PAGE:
Do you like the camera or cameras you are using at the moment? Do you love them, are they perfect? No? Mine neither. Why is this? We’ve had more than 100 years to perfect the camera and more than 20 years for the digital camcorder, surely that’s long enough?
As it turns out it’s not, why? Well, several reasons really. The first problem, and I don’t know quite how to put this gently...is you...oh, and me. You see, as technology and design progresses, people want more, not just more, but also different, not bad different, just different. There are things that the majority of people might agree on that are good things to have in a camera, but then that leaves a minority that will disagree, and you can bet that there will be one however small.
We can see tangible evidence of this through the development over the last 10 years of the camera accessories industry segment; cages, handles, viewfinder adaptors and the like. People want a camera that fits them as an individual and a mass-produced unit just can’t be all things to all people. I don’t think I’ve ever picked up a camera and thought "yes, this is the one." There has been no Goldilocks moment. I’m just talking about physical form here, I’ve not even got to features and specifications yet.
As an experiment, many years ago, I sat down with some BBC colleagues for a few hours (which actually ended up being much longer) and fleshed out what we termed “The Ideal Camcorder”. These were the days before DSLRs which recorded video, and so our scope was restricted to improving the existing handheld and shoulder-mounted camcorders. What was really interesting to me was that we actually came up with the technical specs quite quickly. 1080p, 24-bit audio, SDI I/O and others. What took time, and we went back and forth on this quite a lot, was the physical form, handheld, shoulder mounted or even....modular (this was seen as a backward step at the time)? This document was then made available to any manufacturer who was interested, and subsequent cameras adopted some of the ideas, although it might just have been through natural development, it’s difficult to be certain.
The Panasonic DVX100 was one of the first affordable digital camcorders to offer true progressive scan video
Next year's "must-have"
However, things progress, and sometimes quite rapidly. What was not important one year, or maybe not even conceived of, would be the next year’s must-have. Progressive scan is a good example of this, we wouldn’t be without it today, but around 2001 it was rare on an electronic camera. Technical standards change rapidly. Well, you might not think of it as rapid but for typical product cycles it is. If a manufacturer releases a product just before a change or development in standards it can take more than 18 months for them to re-release a product that addresses this change. If it means that a completely new product has to be developed, rather than a revision of an older one, then this can take considerably longer. It’s a case of playing leapfrog with other manufacturers in this market segment, but by no means is this process limited to this industry.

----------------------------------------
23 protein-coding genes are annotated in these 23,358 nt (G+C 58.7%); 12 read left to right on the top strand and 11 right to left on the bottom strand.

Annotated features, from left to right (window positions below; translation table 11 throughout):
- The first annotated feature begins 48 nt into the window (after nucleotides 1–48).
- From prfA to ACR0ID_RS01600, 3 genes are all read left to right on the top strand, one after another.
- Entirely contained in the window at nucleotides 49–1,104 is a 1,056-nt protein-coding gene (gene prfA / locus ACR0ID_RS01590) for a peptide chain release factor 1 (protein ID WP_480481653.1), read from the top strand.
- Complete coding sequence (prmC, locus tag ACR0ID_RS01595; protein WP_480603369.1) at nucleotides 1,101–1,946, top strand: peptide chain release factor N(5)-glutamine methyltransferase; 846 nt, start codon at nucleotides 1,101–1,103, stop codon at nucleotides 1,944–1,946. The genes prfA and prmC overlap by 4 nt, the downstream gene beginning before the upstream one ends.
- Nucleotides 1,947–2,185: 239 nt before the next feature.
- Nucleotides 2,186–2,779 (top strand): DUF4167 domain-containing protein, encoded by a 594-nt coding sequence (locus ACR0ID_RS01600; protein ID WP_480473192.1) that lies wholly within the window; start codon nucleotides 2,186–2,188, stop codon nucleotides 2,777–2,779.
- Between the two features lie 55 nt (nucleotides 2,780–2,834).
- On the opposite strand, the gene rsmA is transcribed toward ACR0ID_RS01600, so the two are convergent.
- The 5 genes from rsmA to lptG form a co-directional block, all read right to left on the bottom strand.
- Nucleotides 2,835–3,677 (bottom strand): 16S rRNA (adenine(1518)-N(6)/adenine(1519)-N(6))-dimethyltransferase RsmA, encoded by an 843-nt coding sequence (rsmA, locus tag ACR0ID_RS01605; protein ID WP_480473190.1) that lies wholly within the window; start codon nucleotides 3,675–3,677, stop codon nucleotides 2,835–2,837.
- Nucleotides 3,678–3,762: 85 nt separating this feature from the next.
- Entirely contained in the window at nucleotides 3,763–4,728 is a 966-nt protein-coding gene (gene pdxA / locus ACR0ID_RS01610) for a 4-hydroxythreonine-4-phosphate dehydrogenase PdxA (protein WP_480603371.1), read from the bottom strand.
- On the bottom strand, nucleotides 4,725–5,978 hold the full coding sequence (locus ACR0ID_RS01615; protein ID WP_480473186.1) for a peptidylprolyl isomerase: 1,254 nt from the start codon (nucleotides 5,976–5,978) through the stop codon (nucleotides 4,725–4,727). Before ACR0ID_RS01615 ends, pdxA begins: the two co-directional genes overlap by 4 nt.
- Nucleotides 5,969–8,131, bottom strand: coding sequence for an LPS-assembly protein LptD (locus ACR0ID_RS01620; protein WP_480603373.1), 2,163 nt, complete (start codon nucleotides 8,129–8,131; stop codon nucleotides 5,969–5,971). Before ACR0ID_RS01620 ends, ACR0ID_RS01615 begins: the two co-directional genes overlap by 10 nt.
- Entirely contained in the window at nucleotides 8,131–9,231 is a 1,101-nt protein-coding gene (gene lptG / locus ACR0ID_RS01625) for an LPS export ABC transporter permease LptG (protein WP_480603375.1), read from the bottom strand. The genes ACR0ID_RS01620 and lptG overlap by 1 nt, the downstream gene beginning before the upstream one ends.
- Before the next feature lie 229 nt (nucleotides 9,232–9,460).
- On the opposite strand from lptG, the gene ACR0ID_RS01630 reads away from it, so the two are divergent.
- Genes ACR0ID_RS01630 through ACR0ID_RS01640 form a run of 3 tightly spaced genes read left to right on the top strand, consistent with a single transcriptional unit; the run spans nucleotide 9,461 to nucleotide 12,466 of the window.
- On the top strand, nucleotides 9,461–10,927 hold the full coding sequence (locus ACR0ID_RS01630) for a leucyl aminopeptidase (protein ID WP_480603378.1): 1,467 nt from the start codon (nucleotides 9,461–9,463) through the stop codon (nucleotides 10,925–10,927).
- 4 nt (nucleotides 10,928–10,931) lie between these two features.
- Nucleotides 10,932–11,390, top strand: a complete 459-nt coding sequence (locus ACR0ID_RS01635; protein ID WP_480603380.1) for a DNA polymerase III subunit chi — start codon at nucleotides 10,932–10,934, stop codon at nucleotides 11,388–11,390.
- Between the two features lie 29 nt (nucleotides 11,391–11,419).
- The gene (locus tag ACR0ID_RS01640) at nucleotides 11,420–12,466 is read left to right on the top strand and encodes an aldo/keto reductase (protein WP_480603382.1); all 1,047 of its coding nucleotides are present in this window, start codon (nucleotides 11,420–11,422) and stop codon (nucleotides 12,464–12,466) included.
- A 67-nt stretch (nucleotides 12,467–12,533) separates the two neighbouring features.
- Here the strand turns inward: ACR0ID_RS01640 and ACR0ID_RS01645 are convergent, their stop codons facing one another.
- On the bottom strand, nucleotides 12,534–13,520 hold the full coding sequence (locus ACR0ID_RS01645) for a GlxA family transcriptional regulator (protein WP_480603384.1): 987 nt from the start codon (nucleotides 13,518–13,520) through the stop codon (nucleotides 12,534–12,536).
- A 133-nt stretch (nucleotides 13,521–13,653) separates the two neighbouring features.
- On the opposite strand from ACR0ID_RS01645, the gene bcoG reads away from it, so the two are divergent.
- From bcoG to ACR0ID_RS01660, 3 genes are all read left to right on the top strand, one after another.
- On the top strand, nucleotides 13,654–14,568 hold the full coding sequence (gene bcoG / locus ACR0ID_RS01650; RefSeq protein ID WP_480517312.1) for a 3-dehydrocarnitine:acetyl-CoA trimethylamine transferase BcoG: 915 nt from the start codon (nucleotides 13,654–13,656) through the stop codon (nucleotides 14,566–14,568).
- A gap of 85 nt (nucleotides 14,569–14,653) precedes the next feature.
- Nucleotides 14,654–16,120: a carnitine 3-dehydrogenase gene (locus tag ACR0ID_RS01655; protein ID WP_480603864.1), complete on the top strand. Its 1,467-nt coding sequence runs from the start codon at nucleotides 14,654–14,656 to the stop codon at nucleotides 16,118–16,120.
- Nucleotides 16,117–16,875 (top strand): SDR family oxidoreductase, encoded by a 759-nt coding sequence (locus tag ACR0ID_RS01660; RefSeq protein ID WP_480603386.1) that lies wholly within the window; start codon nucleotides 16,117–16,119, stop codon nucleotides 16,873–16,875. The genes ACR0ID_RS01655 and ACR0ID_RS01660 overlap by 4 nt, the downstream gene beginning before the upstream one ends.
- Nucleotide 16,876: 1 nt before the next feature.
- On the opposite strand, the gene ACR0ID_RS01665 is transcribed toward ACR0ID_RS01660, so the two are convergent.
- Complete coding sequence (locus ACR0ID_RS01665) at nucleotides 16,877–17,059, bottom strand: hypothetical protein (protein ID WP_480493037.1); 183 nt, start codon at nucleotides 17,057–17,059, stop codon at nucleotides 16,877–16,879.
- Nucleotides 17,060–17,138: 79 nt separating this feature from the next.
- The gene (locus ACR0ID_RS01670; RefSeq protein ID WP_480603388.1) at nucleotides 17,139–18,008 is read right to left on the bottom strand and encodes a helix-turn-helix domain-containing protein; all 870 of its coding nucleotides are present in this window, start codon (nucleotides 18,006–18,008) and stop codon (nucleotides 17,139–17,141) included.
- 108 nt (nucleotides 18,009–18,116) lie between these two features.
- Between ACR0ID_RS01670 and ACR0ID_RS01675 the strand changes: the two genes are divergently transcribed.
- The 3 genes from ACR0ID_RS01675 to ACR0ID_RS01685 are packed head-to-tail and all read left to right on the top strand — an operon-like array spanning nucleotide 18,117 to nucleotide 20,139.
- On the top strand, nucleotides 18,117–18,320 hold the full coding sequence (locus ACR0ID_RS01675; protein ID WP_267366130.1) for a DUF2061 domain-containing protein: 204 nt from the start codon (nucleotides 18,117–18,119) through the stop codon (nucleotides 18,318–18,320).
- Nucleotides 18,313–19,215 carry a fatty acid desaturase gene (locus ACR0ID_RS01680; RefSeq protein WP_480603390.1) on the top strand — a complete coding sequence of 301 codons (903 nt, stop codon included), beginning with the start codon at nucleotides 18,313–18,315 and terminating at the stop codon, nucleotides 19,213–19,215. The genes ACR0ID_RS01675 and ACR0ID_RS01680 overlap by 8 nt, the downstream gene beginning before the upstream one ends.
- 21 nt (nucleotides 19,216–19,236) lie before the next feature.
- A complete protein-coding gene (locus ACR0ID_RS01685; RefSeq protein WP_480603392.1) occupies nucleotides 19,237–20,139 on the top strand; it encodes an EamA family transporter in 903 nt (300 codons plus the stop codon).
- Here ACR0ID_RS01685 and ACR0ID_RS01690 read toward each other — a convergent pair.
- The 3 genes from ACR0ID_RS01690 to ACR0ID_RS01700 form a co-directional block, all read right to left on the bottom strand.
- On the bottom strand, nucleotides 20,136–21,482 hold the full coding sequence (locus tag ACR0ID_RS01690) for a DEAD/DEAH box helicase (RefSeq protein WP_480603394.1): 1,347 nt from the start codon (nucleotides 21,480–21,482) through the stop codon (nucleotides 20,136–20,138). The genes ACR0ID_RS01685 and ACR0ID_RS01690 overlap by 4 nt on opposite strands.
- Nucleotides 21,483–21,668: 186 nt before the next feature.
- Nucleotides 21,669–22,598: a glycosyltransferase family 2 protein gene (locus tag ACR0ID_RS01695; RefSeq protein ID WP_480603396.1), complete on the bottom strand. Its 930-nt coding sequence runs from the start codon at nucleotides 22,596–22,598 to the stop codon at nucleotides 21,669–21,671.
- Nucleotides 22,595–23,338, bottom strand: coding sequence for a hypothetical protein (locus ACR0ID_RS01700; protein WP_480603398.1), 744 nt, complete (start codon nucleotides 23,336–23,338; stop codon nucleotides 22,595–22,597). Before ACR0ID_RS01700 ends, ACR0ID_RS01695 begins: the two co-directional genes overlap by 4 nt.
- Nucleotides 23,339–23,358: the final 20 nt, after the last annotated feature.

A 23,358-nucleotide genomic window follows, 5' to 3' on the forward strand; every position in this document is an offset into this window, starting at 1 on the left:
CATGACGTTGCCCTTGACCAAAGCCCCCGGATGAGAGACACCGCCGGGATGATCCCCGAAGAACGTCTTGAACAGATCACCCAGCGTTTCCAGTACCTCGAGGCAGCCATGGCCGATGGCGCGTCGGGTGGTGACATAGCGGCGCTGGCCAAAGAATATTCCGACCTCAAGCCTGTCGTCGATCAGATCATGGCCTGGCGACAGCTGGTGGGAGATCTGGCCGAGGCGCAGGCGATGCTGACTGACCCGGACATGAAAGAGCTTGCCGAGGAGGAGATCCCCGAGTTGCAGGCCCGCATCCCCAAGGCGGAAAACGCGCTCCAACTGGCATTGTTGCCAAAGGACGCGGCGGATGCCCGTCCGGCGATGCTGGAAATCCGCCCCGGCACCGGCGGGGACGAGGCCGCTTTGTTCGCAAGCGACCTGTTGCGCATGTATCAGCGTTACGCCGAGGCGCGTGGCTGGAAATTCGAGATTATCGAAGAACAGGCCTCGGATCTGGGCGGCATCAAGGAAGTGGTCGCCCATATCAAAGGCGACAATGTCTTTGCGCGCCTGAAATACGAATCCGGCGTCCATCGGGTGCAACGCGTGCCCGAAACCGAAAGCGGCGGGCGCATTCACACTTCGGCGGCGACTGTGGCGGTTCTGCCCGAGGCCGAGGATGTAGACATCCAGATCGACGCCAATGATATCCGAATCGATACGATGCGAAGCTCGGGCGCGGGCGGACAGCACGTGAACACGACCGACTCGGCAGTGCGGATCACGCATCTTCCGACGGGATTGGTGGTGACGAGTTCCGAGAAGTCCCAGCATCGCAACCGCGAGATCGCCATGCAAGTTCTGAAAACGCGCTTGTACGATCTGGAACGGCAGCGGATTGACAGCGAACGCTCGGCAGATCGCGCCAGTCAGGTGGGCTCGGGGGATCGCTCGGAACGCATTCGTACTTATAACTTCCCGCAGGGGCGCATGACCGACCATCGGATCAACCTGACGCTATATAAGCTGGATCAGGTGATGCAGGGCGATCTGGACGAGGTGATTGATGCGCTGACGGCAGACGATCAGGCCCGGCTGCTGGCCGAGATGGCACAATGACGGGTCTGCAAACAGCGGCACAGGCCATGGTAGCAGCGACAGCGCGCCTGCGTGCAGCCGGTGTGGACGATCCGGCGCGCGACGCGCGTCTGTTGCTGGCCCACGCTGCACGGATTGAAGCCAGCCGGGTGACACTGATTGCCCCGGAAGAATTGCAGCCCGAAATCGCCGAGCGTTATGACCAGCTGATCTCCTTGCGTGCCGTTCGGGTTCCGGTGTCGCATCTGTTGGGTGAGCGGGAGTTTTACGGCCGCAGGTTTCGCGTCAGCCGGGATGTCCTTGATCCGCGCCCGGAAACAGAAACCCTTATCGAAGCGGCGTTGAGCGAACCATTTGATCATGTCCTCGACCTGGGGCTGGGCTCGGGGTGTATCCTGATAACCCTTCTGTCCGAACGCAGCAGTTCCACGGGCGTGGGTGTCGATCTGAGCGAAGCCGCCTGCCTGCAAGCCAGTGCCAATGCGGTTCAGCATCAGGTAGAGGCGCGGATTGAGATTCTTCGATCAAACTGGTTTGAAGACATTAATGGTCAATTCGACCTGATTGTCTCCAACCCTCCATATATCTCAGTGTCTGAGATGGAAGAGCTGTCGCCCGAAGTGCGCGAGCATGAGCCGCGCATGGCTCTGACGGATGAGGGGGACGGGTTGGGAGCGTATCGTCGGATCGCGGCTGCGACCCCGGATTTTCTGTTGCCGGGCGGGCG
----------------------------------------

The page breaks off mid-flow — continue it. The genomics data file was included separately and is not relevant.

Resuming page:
Some of these technical developments are pushed to market because manufacturers see a requirement, a gap in the product line that should be filled. Other times features are added to differentiate one product from another and add value. One example of this is the Sony DCR-PC120 DV camera, a vertical form-factor palm camcorder that had Bluetooth. Not unusual, you may think, but it used the connection to browse the web through the built-in web browser. You could also send and receive emails, all this using a 6.2 cm screen. I wonder how many people bought this camcorder for that feature alone?
The Sony DCR-PC120 [Credit: Sony]
Design by consensus
What has changed drastically over the last 15 years is the willingness of the manufacturers to listen to user ideas. What started out as meetings with the key users and buyers of the products has developed massively. YouTube is strewn with product reviews of everything, so if you need an opinion, it’s out there. Lots of key influencers will happily provide reviews of cameras and camcorders and they gather ideas and suggestions from testing and from comments to their videos. This is great, but it can sometimes be difficult to separate the signal from the noise here, but a consensus of opinion, particularly on problems, can be very useful feedback. However, most of the time this will come too late in the product development process unless it can be fixed in firmware. Is it just me or does life seem to be a continual process of software and firmware upgrades, these days?
So, it looks like camera design by committee is here to stay. We have seen the birth of small companies designing and building cameras with suggestions from prospective users. Look where Red has come from, it can be done. The vital thing to remember here is never to stop innovating but, more importantly, don’t stop listening.
There’s another important thing to think about. So you’ve got the camera with the specs and features you want, you’ve bought the shoulder rig that makes it comfortable for you. You’ve learnt to live with the menu system, developed the muscle memory for all the controls...and then...you discover late in the process that the channel you’re delivering to won’t accept the codec that the camera records to. There might be ways around this via an external recorder, or even changing camera, but that spoils your setup, ruins your planning or busts the budget. These days, you need to work back from your delivery specifications to find the camera or cameras that fit. You see your perfect camera might not be the camera that can deliver what’s required.
Finally, in the words of Jonny Wilkinson, the former English Rugby Union international
“I'm pretty aware that the pursuit of perfection is, inherently, a flawed concept”